Wednesday, December 16, 2009

And here I thought the federal government was going to bankrupt if SPENDING wasn't reigned in.

But, no. Our Dear Leader says that it's health care costs that will bankrupt the federal government, and that only if mandatory Medicaid (which would increase costs, and decrease the effectiveness of even the current system) isn't passed.

All right. There is no way the retard in the White House is going to read this, but I'm going to lay out a few things that would cut federal spending on health care.

1. Pass legislation that requires states to permit citizens to shop for health insurance nationwide, without minimum coverages required on plans. Not everyone needs (or can afford) the Bugatti Veyron of health insurance. Some of us are quite happy with the tiny little high-deductable, catastrophe-only Honda Civic plans.

2. Pass legislation that sets a cap on "pain and suffering" awards in malpractice suits. I don't have a problem with incompetent doctors or hospitals replacing lost income, and/or paying for continued treatments; however, I do not think that a parent who has lost a child through a doctor's negligence can put a value on that baby's life (which has a value far beyond money).

3. Warn the states that in 1 year, the federal government is getting out of providing free health care to the indigent, that it's the states' responsibility, and they need to get systems in place within that year. I'll even accept the federal government partially funding it: hand a set dollar amount (even adjustable by population) over to the states, with the warning that this is all they get for the year, and get the federal government out of the charity business.

4. Offer federal income tax credits to those who purchase their own insurance plans. I don't care whether or not this is paired with taxing as income insurance plans that are provided through work, just give those of us who are responsible enough to have a plan regardless a bit of a break.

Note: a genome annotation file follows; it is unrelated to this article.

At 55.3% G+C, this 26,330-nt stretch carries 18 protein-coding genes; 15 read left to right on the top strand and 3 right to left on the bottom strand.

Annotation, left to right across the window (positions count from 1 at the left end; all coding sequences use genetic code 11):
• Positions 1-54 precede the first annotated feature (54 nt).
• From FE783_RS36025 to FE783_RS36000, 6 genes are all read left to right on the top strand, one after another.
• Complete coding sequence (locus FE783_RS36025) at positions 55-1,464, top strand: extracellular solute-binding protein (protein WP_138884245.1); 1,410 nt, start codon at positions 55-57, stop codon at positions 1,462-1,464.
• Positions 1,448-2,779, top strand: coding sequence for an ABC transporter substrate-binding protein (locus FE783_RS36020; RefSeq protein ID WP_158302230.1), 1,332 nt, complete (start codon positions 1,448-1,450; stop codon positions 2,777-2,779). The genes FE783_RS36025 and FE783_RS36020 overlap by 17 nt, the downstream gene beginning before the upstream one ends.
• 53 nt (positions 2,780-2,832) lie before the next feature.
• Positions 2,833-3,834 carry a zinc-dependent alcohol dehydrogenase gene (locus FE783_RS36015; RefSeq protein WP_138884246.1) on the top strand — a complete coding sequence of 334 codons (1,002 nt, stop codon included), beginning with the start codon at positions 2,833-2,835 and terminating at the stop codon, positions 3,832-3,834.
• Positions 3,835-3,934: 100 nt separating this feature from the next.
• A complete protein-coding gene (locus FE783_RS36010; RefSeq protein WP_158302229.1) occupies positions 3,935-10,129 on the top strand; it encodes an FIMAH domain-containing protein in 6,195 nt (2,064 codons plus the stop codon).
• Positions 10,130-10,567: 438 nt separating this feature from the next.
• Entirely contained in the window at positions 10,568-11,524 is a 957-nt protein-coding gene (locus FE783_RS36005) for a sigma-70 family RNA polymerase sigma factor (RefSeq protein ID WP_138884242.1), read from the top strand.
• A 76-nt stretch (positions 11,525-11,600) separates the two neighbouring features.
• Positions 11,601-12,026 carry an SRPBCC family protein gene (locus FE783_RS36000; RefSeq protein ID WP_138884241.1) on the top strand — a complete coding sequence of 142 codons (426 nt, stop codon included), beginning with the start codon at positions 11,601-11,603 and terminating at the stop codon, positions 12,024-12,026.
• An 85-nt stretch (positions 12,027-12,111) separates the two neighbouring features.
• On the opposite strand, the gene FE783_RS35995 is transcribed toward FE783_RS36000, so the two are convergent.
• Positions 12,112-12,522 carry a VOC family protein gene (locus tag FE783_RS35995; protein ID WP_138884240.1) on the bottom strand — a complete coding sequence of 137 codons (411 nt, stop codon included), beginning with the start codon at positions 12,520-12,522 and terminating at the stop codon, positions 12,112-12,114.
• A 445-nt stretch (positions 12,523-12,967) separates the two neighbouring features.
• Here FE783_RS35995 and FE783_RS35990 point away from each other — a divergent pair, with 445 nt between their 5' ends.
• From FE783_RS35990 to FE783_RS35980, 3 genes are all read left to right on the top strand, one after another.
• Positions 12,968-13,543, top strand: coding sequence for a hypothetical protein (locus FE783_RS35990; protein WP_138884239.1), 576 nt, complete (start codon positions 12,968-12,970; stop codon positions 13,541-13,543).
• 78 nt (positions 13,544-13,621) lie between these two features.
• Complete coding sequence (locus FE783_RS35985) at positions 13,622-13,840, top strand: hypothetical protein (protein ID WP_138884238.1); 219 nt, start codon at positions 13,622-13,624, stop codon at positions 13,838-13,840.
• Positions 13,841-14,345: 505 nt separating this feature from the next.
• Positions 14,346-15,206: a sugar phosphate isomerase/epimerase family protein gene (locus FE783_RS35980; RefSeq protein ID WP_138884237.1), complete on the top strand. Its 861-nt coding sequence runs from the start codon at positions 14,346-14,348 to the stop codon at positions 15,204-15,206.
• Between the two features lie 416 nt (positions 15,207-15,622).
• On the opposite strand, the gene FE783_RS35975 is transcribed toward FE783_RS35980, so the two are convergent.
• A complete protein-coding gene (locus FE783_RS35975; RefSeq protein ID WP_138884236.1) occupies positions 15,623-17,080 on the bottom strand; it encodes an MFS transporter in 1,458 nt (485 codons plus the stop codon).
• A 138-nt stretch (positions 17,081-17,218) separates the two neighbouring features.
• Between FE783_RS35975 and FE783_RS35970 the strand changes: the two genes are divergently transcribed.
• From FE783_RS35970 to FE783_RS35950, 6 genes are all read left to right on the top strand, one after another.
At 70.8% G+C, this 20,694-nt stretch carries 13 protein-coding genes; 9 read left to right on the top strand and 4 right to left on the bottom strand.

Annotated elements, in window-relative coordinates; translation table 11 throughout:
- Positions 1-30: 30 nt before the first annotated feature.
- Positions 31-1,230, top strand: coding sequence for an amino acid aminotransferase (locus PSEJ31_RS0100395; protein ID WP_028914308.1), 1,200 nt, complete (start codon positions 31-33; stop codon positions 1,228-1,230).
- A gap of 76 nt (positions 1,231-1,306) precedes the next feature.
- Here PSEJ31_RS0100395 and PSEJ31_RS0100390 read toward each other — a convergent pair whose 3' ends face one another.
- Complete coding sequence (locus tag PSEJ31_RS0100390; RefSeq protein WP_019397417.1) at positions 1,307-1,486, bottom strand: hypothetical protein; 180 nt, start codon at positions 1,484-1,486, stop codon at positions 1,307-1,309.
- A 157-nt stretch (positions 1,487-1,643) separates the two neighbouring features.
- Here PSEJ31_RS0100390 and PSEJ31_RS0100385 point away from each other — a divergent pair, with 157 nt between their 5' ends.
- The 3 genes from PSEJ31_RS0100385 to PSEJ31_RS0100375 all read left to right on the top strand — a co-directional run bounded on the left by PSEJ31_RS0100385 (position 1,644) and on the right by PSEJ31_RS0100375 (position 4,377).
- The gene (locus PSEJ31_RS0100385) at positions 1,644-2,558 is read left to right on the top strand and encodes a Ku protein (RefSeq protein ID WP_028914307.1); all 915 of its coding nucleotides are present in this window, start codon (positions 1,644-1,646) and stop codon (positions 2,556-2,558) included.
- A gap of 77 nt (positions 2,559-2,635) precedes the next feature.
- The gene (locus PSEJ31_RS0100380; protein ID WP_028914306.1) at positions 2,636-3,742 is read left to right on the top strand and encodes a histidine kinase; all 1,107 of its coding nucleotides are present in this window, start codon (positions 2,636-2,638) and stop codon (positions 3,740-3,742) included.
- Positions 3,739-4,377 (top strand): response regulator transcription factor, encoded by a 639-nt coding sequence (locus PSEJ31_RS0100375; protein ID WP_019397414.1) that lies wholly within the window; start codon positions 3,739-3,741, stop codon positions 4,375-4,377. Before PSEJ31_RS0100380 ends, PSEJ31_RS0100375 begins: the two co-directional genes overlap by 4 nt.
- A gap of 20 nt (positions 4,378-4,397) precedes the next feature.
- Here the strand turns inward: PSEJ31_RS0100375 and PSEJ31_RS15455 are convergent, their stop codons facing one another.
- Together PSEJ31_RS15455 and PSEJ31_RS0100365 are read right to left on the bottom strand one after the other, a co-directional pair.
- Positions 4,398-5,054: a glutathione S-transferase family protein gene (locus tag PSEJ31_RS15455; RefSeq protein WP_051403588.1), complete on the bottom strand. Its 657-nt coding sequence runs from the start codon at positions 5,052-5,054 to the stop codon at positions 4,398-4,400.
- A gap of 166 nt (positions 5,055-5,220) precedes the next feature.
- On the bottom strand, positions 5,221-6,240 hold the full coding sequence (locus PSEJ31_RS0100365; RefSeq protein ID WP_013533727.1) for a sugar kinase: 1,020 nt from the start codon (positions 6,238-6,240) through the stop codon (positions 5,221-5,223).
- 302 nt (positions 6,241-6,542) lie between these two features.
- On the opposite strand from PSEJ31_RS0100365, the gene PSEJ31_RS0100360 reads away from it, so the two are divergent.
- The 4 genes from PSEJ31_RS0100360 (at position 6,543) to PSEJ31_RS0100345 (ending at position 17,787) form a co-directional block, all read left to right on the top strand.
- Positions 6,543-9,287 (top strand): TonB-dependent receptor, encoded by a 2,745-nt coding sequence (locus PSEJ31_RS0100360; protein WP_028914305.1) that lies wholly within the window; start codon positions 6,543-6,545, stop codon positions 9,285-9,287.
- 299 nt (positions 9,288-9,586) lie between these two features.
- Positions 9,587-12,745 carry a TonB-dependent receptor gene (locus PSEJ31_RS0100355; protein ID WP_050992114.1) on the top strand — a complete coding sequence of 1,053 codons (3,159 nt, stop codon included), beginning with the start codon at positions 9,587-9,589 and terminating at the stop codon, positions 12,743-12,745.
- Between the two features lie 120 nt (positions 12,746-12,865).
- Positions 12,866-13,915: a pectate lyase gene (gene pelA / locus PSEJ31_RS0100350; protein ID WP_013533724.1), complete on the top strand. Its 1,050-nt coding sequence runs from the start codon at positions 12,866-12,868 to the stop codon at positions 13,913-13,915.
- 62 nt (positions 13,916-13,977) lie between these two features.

These four simple steps will save the federal government a significant chunk of money that I'm sure the administration would prefer to spend elsewhere. What it doesn't do is shove us that much further toward a fully totalitarian government-controlled society--which is why my solutions would never be seriously entertained.

3 comments:

  1. Of all the things that I have blogged/commented on health care the one think that I have not said is I LIKE MY PRESENT MEDICARE PLAN/SITUATION.

    Like any insurance, I don't like premiums, but that's 'insurance life'.

    ReplyDelete
  2. You're lucky. My mother-in-law's doctor decided she no longer needed thyroid medication strong enough to keep her functional and didn't need tests to prove otherwise as soon as she got on Medicare at 65.5. (Needless to say, she's looking for a different doctor.) My mother and sister, both on Medicaid through disability, can't find doctors that will take the time and spend the effort to treat them.

    My husband, son, and I spend about $250/month on our premiums. That's about what a lot of families our size spend eating out per month. Health insurance for people our age is not completely unaffordable, despite what we have been told. We just have to go out and look for it.

    Now, people YOUR age, on the other hand... ^_^

    ReplyDelete
  3. MY SISTER (AGE 63) has a Blue Cross plan that costs her (new rate) $550.00 a month! (With a
    $3K deductible)...

    It does have an RX plan.

    She take $600 a month in diabetes meds, supplies etc.

    It costs her a $100 co pay--getting $500 covered.

    In a reality, she gets a good major medical at the cost of her drugs.

    Cash is cash.....

    ReplyDelete